Robin Hood

Robin Hood
   The merry outlaw Robin Hood, skilled in archery and singlestick fighting and a master of tricks and disguise, has been popular from the 14th century till today; in early sources he is localized (if at all) in Barnsdale (probably Yorkshire, possibly Rutland), and in later ones in Sherwood Forest. Various companions are named, notably *Little John, and in one ballad a 'King Edward' appears.
   None of the many attempts to provide a historical identity for him is wholly convincing; the clues are too slight and contradictory, and 'Robert' and 'Hood' were both common medieval names. The opposite approach, which, relying on his green clothes, sees him as a woodland spirit, is untenable; throughout the tradition Robin is merely a human being whose adventures, unlike Arthurian material, contain no magic or marvels (Keen, 1977: 21922). The third possibility is that 'Robin Hood' was simply a fictional figure typifying banditry, just as 'Jack Straw' and later 'Captain Swing' typified revolt; there are medieval instances of the name being applied to rioters and robbers, and of criminals using it and *Friar Tuck's as aliases (Knight, 1994: 25, 105, 108-9).
   Rhymes about Robin Hood are mentioned in the 1370s; the 38 extant ballads date from the 15th to the 17th centuries, most dealing with a single adventure, with much similarity in situations. They do not explain Robin's past, nor why he was outlawed; only two mention his death, murdered by the Prioress of Kirklees. They show him robbing the rich, but only once giving the proceeds to a poor man - though in 1500 a Scottish chronicler says this was his usual practice, and it is now seen as the defining trait of his character. In the ballads, Robin gleefully defies middle-ranking authority figures such as sheriffs and abbots, though he honours King Edward; the chief emphasis is on the loyalty between him and his companions, their exciting adventures, and the freedom of forest life. In some, he acts with a ruthlessness which modern presentations conveniently ignore.
   Acting was as important as verse in transmitting the tradition. In Tudor times, throughout southern and midland counties, Robin and his followers appeared in local pageants organized by churches as fund-raising events, often at *Whitsun; men in costume would parade through the village or town, or visit neighbouring ones, to collect money. Bishop Latimer was once furious to find a church where he intended to preach closed for this reason. Associated amusements included archery, wrestling, mock combats, and folk-plays about Robin's fights and disguises (three short scripts survive), and the whole event could form part of the *May games.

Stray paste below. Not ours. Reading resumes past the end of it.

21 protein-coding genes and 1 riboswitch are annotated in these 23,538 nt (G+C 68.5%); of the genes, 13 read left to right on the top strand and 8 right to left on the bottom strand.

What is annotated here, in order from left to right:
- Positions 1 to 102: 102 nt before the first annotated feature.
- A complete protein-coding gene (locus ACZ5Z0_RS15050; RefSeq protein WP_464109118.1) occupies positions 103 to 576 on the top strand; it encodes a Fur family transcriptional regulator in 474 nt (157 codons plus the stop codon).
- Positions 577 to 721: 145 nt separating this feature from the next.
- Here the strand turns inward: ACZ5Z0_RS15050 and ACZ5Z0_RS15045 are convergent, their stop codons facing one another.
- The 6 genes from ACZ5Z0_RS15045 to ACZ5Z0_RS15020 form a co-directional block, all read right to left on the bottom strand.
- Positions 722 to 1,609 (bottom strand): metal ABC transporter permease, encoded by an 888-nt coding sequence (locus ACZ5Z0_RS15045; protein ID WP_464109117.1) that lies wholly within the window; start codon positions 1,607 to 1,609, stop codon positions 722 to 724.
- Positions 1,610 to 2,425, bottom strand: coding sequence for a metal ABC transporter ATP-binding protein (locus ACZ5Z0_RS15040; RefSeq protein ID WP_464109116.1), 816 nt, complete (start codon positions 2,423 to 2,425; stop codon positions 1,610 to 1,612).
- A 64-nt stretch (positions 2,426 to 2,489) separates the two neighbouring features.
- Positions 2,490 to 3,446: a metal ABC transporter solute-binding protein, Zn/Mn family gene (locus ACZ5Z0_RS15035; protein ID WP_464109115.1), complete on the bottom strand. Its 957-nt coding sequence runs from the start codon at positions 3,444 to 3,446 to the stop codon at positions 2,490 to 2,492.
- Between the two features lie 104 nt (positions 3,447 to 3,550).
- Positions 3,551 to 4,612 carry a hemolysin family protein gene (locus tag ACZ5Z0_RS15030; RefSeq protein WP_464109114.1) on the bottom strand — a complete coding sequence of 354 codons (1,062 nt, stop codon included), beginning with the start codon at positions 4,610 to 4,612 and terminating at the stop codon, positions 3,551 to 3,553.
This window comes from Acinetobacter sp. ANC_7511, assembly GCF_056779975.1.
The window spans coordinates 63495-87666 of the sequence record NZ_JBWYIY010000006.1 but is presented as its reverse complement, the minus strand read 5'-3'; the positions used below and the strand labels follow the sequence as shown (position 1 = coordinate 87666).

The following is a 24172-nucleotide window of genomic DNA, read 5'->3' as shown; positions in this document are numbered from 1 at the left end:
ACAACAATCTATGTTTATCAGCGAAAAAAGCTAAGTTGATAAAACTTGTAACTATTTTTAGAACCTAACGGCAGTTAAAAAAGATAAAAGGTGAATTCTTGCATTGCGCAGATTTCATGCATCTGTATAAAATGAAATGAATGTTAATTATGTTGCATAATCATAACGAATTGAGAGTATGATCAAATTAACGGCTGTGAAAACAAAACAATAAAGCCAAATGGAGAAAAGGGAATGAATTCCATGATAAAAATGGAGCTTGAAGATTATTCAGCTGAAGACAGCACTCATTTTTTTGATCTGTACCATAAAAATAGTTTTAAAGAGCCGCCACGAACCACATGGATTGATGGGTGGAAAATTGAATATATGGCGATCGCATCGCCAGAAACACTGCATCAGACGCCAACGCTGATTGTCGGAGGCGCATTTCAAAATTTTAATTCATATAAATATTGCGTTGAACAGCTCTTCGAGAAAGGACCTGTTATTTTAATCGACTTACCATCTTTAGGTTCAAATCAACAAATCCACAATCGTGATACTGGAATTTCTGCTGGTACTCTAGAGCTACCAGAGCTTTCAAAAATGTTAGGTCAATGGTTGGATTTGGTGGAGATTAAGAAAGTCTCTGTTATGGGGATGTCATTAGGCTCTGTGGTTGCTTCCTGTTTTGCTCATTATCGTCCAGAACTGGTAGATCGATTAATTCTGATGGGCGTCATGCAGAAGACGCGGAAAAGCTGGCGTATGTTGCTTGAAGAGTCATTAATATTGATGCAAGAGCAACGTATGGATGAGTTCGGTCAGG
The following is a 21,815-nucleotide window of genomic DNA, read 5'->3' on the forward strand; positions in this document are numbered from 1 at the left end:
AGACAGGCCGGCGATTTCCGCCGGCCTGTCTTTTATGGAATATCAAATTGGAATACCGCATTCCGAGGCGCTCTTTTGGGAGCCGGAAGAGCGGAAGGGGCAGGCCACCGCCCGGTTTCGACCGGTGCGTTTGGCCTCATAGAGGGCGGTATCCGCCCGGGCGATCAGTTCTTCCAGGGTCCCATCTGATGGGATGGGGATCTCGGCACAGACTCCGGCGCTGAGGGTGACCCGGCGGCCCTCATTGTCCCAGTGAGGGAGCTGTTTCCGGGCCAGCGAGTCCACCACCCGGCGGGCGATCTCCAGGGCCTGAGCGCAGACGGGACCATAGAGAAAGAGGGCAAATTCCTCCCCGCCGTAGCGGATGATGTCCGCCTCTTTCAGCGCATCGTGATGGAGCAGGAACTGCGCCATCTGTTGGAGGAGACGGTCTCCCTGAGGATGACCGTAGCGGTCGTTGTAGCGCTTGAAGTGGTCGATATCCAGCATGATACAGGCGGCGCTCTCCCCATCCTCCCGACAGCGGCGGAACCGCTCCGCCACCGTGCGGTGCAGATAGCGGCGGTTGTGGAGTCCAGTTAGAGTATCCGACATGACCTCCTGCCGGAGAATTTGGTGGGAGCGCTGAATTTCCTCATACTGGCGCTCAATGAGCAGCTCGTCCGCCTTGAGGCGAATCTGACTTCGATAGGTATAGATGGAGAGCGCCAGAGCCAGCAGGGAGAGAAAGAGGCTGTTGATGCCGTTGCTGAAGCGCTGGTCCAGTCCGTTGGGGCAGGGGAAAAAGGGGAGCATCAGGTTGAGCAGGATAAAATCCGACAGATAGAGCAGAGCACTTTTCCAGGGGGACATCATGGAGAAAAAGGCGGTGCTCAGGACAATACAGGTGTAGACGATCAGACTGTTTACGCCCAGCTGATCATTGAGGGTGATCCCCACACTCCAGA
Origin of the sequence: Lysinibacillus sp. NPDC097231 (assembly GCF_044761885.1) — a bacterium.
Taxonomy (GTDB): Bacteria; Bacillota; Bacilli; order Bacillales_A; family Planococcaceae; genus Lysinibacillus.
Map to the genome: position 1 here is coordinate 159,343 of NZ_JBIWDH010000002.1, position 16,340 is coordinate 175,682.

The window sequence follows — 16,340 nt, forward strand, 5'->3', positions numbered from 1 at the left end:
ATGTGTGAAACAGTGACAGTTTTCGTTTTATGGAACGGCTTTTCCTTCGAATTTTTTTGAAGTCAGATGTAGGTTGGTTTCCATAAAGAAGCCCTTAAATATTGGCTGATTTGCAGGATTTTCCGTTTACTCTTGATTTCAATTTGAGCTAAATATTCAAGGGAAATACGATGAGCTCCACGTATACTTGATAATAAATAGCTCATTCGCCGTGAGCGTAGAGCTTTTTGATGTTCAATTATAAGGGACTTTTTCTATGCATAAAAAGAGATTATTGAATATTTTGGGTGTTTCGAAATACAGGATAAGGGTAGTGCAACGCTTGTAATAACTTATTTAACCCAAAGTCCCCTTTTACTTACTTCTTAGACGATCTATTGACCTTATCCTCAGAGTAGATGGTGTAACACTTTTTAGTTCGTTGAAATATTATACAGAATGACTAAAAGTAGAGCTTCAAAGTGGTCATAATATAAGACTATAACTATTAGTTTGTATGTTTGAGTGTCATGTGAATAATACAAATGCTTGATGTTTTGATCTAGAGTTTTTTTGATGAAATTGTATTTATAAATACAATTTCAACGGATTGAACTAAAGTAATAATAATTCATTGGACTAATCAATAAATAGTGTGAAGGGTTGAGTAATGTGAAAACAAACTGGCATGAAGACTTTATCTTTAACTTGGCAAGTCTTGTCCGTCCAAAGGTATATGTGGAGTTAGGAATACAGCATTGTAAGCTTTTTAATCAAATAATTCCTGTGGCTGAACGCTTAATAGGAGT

The idea that Robin was no ordinary outlaw but an impoverished Earl appears first in Richard Grafton's Chronicle at Large (1569) and was elaborated in plays by Anthony Munday (1598-9) and Martin Parker's ballad, 'A True Tale of Robin Hood' (1632). These sources shift the period to that of Richard I, and Munday invents a love-triangle between Robin, *Maid Marian, and Prince John. Variations on these ideas appear from the early 19th century onwards in plays, novels, children's books, and films; Robin becomes a symbol of gallantry, patriotism, freedom, and justice.
   Various barrows and huge rocks are named after him in many parts of England besides those where tradition says he lived; like other heroes, he was popularly endowed with gigantic strength. There is a tomb in Kirklees Park (Yorkshire) alleged to be his; 16th- and 17th-century antiquarians mention an inscribed gravestone there, but their acounts are inconsistent with one another and with the existing monument (Keen, 1977: 179-82). There is no reason to suppose it is authentic.
   See also *Friar Tuck, *Little John, *Maid Marian.
   ■ The ballad texts can be found in Child, 1882-98/1965, and in Dobson and Taylor, 1976. For the May plays, see Wiles, 1981, and Hutton, 1996: 270-4. Keen, 1977, argues for a fictional hero embodying a popular longing for social justice. Knight, 1994, stresses the multiplicity of the legend; Knight 1999 reprints all the main sources. John C. Bellamy's Robin Hood: A Historical Inquiry (1985), and J. C. Holt's Robin Hood (1982;, rev. edn., 1990), seek a real-life original.

A Dictionary of English folklore. . 2014.

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